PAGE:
Nassau evening was windy but rain-free, and as the deck party raged into the night, the sense of anticipation was building, and we also had a special treat. We happened to be out on our verandah relaxing after dinner, and we noticed that one of the resorts was putting on a spectacular fireworks show. It appeared to be coming from the direction of Sandals. The far aft location of 5650 was a perfect vantage point. We watched as the sky blazed with color, enjoying a little bonus show.

As the time for the official fireworks show neared, hubby and I debated taking a chance that the fireworks would be shot from the starboard side, which would allow us to see them from our verandah. But if we were wrong, we knew that we would miss a lot of the show while running up to Deck 9 and searching for a spot. We opted to play it safe and head to the upper decks, where we could easily move to the proper side once the show had begun.

We sat in chairs aft on the starboard side, but we were driven away by a couple who had to sit literally right next to us, even though the whole area was full of vacant chairs. The man lit up what looked like a cigar but what smelled like a hunk of my horse's tail hair that had been lit up and set on fire after being rolled around on a dirty stall floor. The wind was blowing right at us, so the pungent aroma was hitting us in the face like a Mike Tyson punch. We moved away from Mr. Rude and headed up to Deck 10 midship to see if there was any indication of where the fireworks would be shot.

People seemed to be equally divided between starboard and port, but based on the wind direction, hubby theorized that port would be the ultimate winner. We climbed up on some sort of giant wooden storage box to sit and await the show. Even if the fireworks were shot from the other side, we figured that we were sitting high enough to get a decent view.

As the ship pulled away from Nassau and the time grew nearer, several families wandered over to the area, standing around or perching up on the box with us. Soon, the lights of Nassau had receded in the distance, and the man sitting next to us pointed out a barge on the water. We had chosen wisely! It turned out that we were sitting directly across from the fireworks barge, so we saw every firework as it was shot up into the sky as well as when it exploded into a burst of color. The show was accompanied by "The Star Spangled Banner," and it was quite impressive. In addition to the usual traditional fireworks, there were some that made star shapes and even some Mickey heads. It was such a fun, festive way to celebration the Fourth.

But the fun didn't end until the very last night of the cruise. After the "Till We Meet Again" celebration in the atrium, the balloons that had hung in their nets so tantalizingly all weekend were finally released into the mass of humanity below. Then it was like the Fourth all over again as the kids (and many of the adults) began popping them with gusto. I had almost worn my slip-on canvas shoes, but it's a good thing that I switched to my sturdy Reeboks at the last minute because the stampede was a dangerous place for unprotected feet! Hubby was having a blast seeing how many balloons he could stomp, but I was having fun just watching. I had caught one blue balloon as it drifted to earth, so I held it above the melee. Hubby asked what I was going to do with it, and I explained that I was waiting until all the others were gone before I released it to its fate.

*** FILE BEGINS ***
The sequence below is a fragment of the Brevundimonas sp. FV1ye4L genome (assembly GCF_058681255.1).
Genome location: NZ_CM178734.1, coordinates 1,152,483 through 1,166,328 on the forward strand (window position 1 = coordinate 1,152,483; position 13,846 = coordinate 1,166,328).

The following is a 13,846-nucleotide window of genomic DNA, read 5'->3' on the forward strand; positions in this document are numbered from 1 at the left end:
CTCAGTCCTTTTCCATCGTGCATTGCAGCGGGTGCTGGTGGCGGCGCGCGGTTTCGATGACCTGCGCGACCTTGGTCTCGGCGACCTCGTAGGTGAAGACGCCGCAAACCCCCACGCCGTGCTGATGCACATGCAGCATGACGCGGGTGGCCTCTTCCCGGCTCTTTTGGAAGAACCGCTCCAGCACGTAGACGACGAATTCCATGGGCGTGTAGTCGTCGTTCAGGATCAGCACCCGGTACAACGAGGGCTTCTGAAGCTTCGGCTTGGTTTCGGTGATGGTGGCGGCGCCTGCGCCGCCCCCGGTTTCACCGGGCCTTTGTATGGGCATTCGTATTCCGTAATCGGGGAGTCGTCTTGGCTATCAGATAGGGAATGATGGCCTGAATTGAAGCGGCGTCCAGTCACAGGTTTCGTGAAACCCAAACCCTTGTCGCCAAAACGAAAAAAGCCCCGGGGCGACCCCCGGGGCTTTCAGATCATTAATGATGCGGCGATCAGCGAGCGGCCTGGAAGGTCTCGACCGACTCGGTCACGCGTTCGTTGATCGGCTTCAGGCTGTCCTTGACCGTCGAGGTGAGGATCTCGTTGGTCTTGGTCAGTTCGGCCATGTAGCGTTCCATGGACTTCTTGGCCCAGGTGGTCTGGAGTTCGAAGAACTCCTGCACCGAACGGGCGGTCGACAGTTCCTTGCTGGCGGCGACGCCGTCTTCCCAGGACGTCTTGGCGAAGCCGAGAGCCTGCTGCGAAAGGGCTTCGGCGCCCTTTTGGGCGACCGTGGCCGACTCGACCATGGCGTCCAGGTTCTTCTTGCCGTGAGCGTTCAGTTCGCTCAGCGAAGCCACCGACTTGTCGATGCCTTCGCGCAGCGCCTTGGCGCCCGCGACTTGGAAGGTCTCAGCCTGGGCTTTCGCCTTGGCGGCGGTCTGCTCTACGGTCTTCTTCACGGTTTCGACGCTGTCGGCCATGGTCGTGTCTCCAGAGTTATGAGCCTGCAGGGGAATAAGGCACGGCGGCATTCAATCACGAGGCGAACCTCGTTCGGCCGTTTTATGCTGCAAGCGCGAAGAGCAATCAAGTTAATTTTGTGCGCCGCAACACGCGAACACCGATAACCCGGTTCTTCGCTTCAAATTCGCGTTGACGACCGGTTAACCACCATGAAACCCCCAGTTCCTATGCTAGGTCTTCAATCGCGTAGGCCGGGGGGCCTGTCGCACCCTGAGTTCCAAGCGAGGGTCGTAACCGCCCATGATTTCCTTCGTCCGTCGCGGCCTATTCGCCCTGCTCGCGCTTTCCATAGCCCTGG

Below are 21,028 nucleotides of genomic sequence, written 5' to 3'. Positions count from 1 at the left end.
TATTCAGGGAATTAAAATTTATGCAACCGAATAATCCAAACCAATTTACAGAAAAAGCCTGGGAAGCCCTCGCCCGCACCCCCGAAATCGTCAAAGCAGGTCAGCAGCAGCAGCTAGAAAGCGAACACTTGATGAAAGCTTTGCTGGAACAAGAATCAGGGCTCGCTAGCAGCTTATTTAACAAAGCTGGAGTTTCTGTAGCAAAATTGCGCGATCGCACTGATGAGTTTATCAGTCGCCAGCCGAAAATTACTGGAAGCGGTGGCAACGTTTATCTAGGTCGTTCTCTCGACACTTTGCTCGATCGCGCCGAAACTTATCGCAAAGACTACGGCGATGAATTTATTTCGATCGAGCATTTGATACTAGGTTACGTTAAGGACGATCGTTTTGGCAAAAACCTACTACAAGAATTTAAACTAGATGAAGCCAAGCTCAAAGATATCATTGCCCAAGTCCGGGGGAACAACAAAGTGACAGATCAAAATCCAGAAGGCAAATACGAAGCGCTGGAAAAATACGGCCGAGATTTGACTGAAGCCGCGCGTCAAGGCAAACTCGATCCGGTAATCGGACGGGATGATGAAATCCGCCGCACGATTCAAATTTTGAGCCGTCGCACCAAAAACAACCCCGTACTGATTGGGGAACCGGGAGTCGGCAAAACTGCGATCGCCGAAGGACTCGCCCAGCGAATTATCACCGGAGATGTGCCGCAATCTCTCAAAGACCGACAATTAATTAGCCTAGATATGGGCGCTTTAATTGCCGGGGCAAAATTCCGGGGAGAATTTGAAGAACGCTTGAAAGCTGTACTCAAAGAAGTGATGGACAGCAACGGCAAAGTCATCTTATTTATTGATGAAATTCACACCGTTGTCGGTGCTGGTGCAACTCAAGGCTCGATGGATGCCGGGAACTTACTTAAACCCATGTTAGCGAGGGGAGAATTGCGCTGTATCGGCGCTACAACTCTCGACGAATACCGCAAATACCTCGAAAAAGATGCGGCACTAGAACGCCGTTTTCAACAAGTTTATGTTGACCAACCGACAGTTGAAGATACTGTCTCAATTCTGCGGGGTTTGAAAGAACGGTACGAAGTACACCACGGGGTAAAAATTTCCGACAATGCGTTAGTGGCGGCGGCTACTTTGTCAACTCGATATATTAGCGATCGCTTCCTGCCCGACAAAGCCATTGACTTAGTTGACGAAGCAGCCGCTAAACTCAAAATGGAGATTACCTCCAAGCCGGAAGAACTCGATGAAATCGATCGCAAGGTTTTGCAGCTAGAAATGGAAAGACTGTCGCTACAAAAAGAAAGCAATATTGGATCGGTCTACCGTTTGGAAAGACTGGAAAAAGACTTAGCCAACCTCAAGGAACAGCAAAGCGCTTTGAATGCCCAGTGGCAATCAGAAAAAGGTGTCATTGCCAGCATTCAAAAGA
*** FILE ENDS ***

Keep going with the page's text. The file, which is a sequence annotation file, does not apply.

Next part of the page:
In a few minutes, the balloon popping wound down and the crowd began drifting away, so we were able to start heading towards Route 66, where the 70's Party was due to start. I passed a little boy who noticed that I still had a lone balloon, and he asked, "Can I have it?" I knew it was time to release Blue into the wild, so I tossed it to him as we passed and I heard one last pop as we headed down the hall. It has been quite a holiday weekend!

The big highlight of our dining experience on this trip was the chance to experience the new Palo menu. We had heard about it, and we were curious: can you really improve on perfection?

Happily, we discovered that almost all of our old favorites are still there, and they've been joined by some great new options. The excellent filet that has been a special for a long time is now a regular menu item, and I fell in love with the new eggplant carpaccio appetizer. The only two items I miss are the sea bass, which has been discontinued because it is endangered, and the fish soup. The soup is still on the menu, but it is now a tomato-based version like the Magic's (the Wonder used to have a cream soup version). For all you chocolate souffle lovers, don't worry. Your old favorite is still there, and it's just as delicious as ever. But hubby found a new favorite way to top off his meal. They have a yummy new pistachio dessert. I have to admit that I really like it, too, although not enough to abandon my souffle for.

We know the menus in the other dining rooms quite well, so both hubby and I have our own ruts. Personally, most of my favorites are appetizers, so I usually make a meal out of several of those rather than choosing a main course. I love the vichyssoise in Triton's and the cold avocado soup in Parrot Cay. The prime rib in Parrot Cay is excellent, too, although hubby usually opts for the mixed grill there. At Animators, I like the salmon with maple sauce, and when I get a main course in Triton's, it's always a hard choice but I usually end up having the beef.

Our favorite head server, P. J. from Australia, was on board. It was great to see him again, and also Rita from Brazil, as well as Chef Suzie. Our dining team was Jose and Aleksandar, and they took great care of us. I'm pretty easy to please as long as I get my "special" iced tea each night (I don't like the stuff that comes out of a tap, so I always request that they brew black currant or mint tea and then put it over ice). They made sure that it was ready for me every night and made sure that our requests were fulfilled.